Figure 6b further shows MAC of the cement paste samples calculated from Eq. (7) as a function of hydration stopping method and time. This ranged from ~ 59 to 84 cm2/g depending on the total water content in the sample, being highest for freeze-dried pastes and lowest in the freshly ground samples. By having low linear absorption compared to the cement constituents, more water in the sample should decrease the sample mass attenuation co-efficient [47, 52]. However, the combined influence with particle sizes seems to exert greater influence since they together modify the Brindley correction. The situation is more complicated in the hydrating mixes since the PSD of the scanned samples cannot be measured with any certainty, and accounting for sample micro-porosity in the sample absorption calculations is impossible.

The phase contents obtained from Rietveld refinements were corrected for differences in MAC (Fig. 6b) based on Eq. (7). Figure 7a shows ettringite and portlandite contents as a function of hydration stopping method and time. The extent of ettringite amorphization upon freeze-drying was age-dependent with some crystalline ettringite detected in the 28d samples, but not in younger ones. However, ettringite contents from the double solvent exchanged samples were mostly comparable to the freshly ground samples, suggesting minimal ettringite alteration. Extraction of IPA by vacuum drying was also detrimental to ettringite crystallinity but to a lesser extent than freeze-drying. In the latter, the measured ettringite content at 28d was approximately half that measured in the non-hydration stopped sample, consistent with the previous findings [38]. Modification of phases upon hydration stopping can further confound the background in hydrated cements.

Fig. 7
figure 7

Effect of hydration stoppage on a the quantitative phase analysis of ettringite (dashed lines) and CH (solid lines) in the course of hydration b comparison between the CH content measured by QXRD and TGA

The DTG plots (Fig. 6a) indicated subtle differences in portlandite contents; consistent with previous work [6, 13, 39]. However, Fig. 7a indicates slightly higher CH weight fractions in the hydration-stopped samples, but still within the accuracy of the technique. An assessment of potential modifications in CH contents could be made by comparing results from TGA and XRD. As noticed in Fig. 7b, for a given hydration stopping method and degree of reaction, CH contents from XRD and TG were in close agreement but generally slightly greater when using TGA. This is consistent with nanocrystalline CH being not normally detected by XRD. The double solvent exchange approach showed the closest agreement with freshly ground samples.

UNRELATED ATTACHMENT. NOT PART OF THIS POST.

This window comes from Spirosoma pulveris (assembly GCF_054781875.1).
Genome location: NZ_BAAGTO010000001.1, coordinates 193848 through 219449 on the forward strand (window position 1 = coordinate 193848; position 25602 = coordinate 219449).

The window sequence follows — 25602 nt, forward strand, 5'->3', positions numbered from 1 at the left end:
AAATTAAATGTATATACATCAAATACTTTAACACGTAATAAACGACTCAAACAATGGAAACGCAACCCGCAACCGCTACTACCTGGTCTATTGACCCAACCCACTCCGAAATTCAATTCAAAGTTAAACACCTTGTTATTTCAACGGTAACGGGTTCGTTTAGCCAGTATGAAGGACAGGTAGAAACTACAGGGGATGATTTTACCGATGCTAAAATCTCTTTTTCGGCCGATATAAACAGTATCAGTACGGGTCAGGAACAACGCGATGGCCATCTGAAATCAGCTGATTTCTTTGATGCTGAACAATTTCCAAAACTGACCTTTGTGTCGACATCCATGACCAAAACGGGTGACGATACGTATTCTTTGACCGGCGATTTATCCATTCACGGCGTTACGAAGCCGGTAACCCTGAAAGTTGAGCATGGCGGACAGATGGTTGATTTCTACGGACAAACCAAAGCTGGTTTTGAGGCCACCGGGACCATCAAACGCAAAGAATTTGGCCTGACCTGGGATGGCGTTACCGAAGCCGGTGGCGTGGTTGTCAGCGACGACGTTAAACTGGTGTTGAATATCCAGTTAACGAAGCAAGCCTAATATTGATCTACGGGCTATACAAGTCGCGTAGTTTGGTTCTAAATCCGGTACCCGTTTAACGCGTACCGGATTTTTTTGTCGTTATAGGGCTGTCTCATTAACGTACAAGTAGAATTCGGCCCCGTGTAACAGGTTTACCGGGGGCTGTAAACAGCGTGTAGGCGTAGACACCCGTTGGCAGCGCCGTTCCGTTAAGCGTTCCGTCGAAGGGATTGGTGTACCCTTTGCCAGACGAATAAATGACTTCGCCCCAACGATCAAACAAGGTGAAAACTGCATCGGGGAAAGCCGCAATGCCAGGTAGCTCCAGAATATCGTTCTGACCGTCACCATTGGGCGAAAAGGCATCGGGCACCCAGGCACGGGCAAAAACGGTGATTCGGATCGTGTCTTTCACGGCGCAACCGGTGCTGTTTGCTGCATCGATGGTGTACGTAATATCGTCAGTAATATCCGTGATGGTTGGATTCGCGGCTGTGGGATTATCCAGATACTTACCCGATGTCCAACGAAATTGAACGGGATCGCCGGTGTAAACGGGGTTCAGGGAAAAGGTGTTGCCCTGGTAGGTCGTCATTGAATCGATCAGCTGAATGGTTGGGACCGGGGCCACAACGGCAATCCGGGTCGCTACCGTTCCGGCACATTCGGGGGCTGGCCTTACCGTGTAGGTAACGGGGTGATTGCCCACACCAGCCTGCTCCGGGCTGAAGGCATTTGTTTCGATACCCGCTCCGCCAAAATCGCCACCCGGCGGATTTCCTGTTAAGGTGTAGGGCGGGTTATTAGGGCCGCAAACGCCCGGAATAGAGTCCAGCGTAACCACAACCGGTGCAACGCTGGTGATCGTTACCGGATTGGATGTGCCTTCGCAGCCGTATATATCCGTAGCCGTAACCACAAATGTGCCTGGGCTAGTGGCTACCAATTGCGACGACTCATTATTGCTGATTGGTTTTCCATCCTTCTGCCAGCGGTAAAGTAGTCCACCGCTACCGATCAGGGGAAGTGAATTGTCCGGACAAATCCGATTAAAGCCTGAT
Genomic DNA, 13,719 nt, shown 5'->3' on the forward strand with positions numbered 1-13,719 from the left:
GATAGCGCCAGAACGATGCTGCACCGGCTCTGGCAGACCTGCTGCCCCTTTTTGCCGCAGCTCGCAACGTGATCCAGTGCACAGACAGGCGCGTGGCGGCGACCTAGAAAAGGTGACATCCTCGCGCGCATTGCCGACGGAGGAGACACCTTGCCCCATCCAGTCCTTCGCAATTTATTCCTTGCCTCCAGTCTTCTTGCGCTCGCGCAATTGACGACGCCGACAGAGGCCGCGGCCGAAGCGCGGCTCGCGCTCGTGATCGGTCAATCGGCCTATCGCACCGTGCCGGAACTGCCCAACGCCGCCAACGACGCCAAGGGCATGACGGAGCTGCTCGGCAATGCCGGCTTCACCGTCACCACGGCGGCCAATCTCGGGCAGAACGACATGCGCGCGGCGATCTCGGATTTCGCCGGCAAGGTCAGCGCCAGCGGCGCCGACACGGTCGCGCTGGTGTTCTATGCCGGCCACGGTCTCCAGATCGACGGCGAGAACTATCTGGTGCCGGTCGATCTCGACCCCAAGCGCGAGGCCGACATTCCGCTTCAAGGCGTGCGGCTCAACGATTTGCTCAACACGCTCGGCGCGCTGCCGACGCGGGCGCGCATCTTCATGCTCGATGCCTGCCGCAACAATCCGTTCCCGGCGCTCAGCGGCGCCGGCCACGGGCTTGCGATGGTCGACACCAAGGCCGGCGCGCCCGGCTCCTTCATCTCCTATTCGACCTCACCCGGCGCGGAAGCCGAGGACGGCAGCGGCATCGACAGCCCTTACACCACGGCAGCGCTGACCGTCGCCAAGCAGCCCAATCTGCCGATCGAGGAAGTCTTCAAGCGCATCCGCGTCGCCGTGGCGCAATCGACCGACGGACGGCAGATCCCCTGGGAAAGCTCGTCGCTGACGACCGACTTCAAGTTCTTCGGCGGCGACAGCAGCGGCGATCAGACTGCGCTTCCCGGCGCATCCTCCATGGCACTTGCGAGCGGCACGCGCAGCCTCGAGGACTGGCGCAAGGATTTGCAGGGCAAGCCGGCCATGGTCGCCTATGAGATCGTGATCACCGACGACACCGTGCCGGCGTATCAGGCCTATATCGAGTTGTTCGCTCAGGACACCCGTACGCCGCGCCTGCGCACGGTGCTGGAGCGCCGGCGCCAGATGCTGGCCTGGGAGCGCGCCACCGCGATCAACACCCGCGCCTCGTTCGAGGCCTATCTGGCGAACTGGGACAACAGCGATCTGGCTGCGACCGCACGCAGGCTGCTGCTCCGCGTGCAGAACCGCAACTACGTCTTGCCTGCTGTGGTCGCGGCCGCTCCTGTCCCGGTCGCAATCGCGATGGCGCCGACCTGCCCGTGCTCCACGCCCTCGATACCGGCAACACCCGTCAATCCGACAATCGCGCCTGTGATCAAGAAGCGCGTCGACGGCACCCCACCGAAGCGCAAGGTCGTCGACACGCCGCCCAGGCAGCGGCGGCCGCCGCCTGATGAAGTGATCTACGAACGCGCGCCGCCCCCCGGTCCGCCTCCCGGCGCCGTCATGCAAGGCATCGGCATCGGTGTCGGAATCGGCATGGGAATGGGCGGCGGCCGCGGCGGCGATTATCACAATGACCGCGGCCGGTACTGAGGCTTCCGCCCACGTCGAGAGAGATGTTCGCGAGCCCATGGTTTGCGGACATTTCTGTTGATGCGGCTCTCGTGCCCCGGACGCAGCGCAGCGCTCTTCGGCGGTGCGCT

Meanwhile, higher contents of monocarboaluminate, were measured in hydration stopped samples compared to freshly ground ones, being highest after freeze-drying. The hemicarboaluminate and hydrotalcite contents were generally below 2% per 100 g of paste and hence the effect of hydration stopping on these could not be resolved with any certainty.

3.2.3 Implementation of the PONKCS Phase on hydrated blended cements

Suitability of the GGBS PONKCS phase (so far calibrated and tested on synthetic mixes and anhydrous blended cements) was assessed in the Rietveld refinement of hydrated blended cement pastes containing 40% GGBS and 10% limestone and 0.5 w/b ratio.

Figure 8a shows the residual anhydrous GGBS contents obtained through the external standard method [35, 36] using the refined scale factors and the corresponding sample specific MAC. The reported weight fractions have been further normalized to the anhydrous binder contents (Eq. 8). Residual GGBS contents reduced due to continued hydration. The rate of reaction was faster at early age, slowing considerably beyond 7d. Detailed explanation of the kinetic controlling mechanisms have been discussed elsewhere [19]. Hydration stopping by solvent exchange yielded results comparable to those from the freshly ground samples. However, freeze-dried samples showed higher anhydrous contents, but the contents were comparable among the different hydration stopping regimes. This suggests lower degree of reaction upon freeze-drying, but this is not the case since identical hydrated sample was subjected to hydration stopping.

Fig. 8
figure 8

Effect of hydration stoppage on: a the residual GGBS content and b the total amorphous content after Rietveld refinement at different hydration times. Note: C-A-S–H content based on mass balance calculations